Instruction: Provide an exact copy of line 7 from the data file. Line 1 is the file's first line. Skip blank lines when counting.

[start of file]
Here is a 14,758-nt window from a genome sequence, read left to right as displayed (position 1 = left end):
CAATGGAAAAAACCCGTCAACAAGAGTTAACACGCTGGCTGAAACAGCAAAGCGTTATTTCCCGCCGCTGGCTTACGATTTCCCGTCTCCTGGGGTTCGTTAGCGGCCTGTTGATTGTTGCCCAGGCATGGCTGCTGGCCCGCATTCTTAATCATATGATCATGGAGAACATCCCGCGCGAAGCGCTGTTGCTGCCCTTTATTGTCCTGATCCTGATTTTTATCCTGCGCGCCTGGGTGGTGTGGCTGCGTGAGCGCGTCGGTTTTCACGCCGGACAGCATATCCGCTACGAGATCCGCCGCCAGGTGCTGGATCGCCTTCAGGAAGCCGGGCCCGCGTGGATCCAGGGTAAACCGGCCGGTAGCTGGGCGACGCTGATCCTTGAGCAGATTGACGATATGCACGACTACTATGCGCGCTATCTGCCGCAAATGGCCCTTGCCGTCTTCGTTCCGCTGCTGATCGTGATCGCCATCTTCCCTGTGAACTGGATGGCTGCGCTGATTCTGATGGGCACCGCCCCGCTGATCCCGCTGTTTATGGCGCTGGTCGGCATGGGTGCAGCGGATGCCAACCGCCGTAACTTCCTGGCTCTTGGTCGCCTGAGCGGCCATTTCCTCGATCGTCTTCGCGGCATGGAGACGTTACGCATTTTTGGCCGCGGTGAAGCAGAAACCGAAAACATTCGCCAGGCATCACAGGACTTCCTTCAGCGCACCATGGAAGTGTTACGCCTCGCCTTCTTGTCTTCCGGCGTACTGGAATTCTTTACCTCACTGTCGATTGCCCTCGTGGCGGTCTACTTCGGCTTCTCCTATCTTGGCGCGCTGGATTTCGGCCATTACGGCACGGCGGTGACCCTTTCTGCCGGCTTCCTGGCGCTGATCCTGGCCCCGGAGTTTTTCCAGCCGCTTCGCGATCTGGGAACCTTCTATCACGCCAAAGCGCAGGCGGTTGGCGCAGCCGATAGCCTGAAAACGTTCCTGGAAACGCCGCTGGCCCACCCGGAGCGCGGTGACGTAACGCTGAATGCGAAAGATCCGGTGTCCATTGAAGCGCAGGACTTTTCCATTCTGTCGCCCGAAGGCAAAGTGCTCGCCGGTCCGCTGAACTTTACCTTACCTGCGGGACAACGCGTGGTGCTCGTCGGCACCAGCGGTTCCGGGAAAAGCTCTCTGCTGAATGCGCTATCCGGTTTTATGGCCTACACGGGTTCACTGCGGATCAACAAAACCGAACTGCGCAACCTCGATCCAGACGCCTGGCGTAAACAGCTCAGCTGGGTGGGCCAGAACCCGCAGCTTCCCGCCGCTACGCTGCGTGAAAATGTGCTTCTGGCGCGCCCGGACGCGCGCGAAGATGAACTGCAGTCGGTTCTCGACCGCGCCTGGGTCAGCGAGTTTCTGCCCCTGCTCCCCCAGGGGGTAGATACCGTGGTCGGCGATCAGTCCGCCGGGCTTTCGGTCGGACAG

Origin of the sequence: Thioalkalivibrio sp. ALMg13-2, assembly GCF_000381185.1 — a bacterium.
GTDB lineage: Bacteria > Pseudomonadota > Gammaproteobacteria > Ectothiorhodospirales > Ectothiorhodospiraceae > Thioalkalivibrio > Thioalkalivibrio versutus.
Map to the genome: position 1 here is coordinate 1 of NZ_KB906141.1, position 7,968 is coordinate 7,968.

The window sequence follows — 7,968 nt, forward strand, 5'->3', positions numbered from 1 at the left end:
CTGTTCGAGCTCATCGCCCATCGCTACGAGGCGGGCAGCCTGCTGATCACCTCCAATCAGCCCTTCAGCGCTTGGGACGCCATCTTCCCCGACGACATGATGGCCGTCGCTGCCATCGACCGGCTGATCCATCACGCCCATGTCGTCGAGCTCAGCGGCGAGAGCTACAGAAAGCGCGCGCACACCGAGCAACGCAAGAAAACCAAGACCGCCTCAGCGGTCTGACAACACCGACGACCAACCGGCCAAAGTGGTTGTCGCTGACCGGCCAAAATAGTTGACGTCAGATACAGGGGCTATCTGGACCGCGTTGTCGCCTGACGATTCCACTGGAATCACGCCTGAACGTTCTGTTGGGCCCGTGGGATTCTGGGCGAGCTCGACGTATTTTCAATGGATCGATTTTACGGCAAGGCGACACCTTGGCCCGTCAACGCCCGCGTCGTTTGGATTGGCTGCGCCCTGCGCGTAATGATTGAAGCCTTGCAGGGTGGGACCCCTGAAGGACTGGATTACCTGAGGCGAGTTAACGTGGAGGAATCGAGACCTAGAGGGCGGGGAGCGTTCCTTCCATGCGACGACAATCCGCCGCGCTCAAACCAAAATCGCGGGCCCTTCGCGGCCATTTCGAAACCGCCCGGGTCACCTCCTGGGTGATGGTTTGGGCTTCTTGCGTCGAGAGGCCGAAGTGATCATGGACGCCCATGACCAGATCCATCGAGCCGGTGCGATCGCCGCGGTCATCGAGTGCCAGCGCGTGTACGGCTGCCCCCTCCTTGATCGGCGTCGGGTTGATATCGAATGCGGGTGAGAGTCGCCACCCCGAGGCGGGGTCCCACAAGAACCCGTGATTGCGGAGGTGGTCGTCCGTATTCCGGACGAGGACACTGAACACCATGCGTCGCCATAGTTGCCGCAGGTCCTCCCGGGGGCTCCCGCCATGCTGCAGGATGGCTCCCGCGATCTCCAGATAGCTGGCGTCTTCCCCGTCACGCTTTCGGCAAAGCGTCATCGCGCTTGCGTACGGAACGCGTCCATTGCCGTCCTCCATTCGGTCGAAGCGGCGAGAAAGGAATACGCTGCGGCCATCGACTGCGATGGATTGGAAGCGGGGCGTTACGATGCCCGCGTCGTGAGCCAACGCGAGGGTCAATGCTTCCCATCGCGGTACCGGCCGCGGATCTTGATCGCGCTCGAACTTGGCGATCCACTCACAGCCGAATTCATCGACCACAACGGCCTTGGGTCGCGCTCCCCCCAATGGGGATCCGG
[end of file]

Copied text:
CTGTTCGAGCTCATCGCCCATCGCTACGAGGCGGGCAGCCTGCTGATCACCTCCAATCAGCCCTTCAGCGCTTGGGACGCCATCTTCCCCGACGACATGATGGCCGTCGCTGCCATCGACCGGCTGATCCATCACGCCCATGTCGTCGAGCTCAGCGGCGAGAGCTACAGAAAGCGCGCGCACACCGAGCAACGCAAGAAAACCAAGACCGCCTCAGCGGTCTGACAACACCGACGACCAACCGGCCAAAGTGGTTGTCGCTGACCGGCCAAAATAGTTGACGTCAGATACAGGGGCTATCTGGACCGCGTTGTCGCCTGACGATTCCACTGGAATCACGCCTGAACGTTCTGTTGGGCCCGTGGGATTCTGGGCGAGCTCGACGTATTTTCAATGGATCGATTTTACGGCAAGGCGACACCTTGGCCCGTCAACGCCCGCGTCGTTTGGATTGGCTGCGCCCTGCGCGTAATGATTGAAGCCTTGCAGGGTGGGACCCCTGAAGGACTGGATTACCTGAGGCGAGTTAACGTGGAGGAATCGAGACCTAGAGGGCGGGGAGCGTTCCTTCCATGCGACGACAATCCGCCGCGCTCAAACCAAAATCGCGGGCCCTTCGCGGCCATTTCGAAACCGCCCGGGTCACCTCCTGGGTGATGGTTTGGGCTTCTTGCGTCGAGAGGCCGAAGTGATCATGGACGCCCATGACCAGATCCATCGAGCCGGTGCGATCGCCGCGGTCATCGAGTGCCAGCGCGTGTACGGCTGCCCCCTCCTTGATCGGCGTCGGGTTGATATCGAATGCGGGTGAGAGTCGCCACCCCGAGGCGGGGTCCCACAAGAACCCGTGATTGCGGAGGTGGTCGTCCGTATTCCGGACGAGGACACTGAACACCATGCGTCGCCATAGTTGCCGCAGGTCCTCCCGGGGGCTCCCGCCATGCTGCAGGATGGCTCCCGCGATCTCCAGATAGCTGGCGTCTTCCCCGTCACGCTTTCGGCAAAGCGTCATCGCGCTTGCGTACGGAACGCGTCCATTGCCGTCCTCCATTCGGTCGAAGCGGCGAGAAAGGAATACGCTGCGGCCATCGACTGCGATGGATTGGAAGCGGGGCGTTACGATGCCCGCGTCGTGAGCCAACGCGAGGGTCAATGCTTCCCATCGCGGTACCGGCCGCGGATCTTGATCGCGCTCGAACTTGGCGATCCACTCACAGCCGAATTCATCGACCACAACGGCCTTGGGTCGCGCTCCCCCCAATGGGGATCCGG